Of the lists that do feature my subjective opinion, most will be in the form of ‘best’ articles, like the ’30 best [specific console] games’ ones I’ve been doing (check out the DS, GameCube, Dreamcast and Amiga ones if you haven’t already).
In fact, you’re reading a list feature right now. Mwa ha haaaaaaa.
When I was at CVG, the main priority was the getting the news out there quickly. Not as quickly as possible, mind – we took pride in our news being detailed and accurate and that takes a little longer to write – but still bloody swift.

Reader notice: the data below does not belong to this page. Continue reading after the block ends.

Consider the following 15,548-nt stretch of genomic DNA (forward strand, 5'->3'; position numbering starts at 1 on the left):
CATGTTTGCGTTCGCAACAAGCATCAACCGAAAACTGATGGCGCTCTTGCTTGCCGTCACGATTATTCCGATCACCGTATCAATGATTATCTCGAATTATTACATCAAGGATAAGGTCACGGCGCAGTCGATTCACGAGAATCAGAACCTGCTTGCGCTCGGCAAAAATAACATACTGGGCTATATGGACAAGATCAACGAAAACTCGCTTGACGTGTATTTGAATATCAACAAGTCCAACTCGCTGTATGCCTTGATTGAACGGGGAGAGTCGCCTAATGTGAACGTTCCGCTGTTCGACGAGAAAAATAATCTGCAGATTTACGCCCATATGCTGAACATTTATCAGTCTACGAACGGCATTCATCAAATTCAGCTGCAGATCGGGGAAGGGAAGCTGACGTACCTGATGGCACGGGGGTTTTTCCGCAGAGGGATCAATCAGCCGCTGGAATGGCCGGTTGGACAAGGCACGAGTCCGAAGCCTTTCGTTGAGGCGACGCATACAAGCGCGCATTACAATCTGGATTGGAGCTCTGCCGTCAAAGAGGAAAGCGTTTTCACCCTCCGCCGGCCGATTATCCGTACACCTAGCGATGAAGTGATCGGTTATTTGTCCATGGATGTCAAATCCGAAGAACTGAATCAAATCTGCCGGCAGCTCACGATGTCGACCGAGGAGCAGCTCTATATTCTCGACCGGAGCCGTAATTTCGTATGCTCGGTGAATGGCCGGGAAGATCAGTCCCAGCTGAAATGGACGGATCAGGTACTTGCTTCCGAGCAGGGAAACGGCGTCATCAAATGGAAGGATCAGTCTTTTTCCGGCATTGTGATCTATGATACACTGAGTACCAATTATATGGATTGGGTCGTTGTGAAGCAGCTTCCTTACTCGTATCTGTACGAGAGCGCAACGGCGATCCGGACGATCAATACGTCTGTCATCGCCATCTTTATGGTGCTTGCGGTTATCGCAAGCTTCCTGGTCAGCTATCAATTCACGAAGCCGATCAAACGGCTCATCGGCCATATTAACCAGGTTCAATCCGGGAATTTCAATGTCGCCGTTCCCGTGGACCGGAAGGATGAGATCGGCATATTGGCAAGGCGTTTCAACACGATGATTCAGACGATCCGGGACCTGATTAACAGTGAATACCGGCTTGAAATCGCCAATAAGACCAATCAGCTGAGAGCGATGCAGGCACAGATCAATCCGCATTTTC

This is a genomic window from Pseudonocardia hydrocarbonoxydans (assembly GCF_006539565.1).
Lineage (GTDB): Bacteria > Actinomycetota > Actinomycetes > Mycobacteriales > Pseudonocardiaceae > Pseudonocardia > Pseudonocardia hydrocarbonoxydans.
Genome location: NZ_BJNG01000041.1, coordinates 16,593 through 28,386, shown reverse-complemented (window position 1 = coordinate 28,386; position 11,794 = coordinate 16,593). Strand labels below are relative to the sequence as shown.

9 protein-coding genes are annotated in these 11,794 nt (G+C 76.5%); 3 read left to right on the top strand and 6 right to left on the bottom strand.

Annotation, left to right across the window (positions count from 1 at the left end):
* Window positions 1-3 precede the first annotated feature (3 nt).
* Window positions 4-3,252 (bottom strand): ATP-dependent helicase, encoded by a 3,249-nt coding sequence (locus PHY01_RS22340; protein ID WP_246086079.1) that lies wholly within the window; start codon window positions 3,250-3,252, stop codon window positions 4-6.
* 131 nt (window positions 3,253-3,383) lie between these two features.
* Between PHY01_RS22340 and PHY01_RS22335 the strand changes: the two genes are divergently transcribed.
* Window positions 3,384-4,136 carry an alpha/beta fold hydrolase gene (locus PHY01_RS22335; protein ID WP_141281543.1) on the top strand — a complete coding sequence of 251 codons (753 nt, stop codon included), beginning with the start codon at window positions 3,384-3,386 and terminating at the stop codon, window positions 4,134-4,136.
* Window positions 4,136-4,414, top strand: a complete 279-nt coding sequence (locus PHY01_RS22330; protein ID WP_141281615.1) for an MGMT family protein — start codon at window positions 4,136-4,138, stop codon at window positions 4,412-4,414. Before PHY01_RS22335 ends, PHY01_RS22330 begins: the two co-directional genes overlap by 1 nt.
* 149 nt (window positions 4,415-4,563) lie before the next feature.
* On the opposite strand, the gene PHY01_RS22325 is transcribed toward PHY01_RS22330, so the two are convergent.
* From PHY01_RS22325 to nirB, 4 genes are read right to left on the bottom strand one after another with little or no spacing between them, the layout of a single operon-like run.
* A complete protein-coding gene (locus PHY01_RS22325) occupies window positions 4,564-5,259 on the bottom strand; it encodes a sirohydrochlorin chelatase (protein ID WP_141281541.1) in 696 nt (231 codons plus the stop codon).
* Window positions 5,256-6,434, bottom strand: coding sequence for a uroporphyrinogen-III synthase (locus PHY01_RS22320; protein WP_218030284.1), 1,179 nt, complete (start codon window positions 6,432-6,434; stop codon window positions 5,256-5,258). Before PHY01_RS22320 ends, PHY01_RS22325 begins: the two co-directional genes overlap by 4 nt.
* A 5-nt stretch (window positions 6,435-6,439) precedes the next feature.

It should go without saying by now that Tired Old Hack will not focus on reporting the news. There are enough sites already doing that, and they have numerous editorial staff compared to my grand total of one.
Instead, any time there’s a big news story that appeals to me, I’ll write a lengthier article adding a lot more detail and discussion to the straight facts being reported elsewhere.
I’ve already posted examples of this. The throwaway news that 2K Sports was killing the NBA 2K14 servers led to an 1800-word article on why it was important that the decision should be reversed (which it thankfully was). Meanwhile, the announcement of Lego Dimensions got me excited enough to bust out a 2500-word guide on everything you needed to know about it.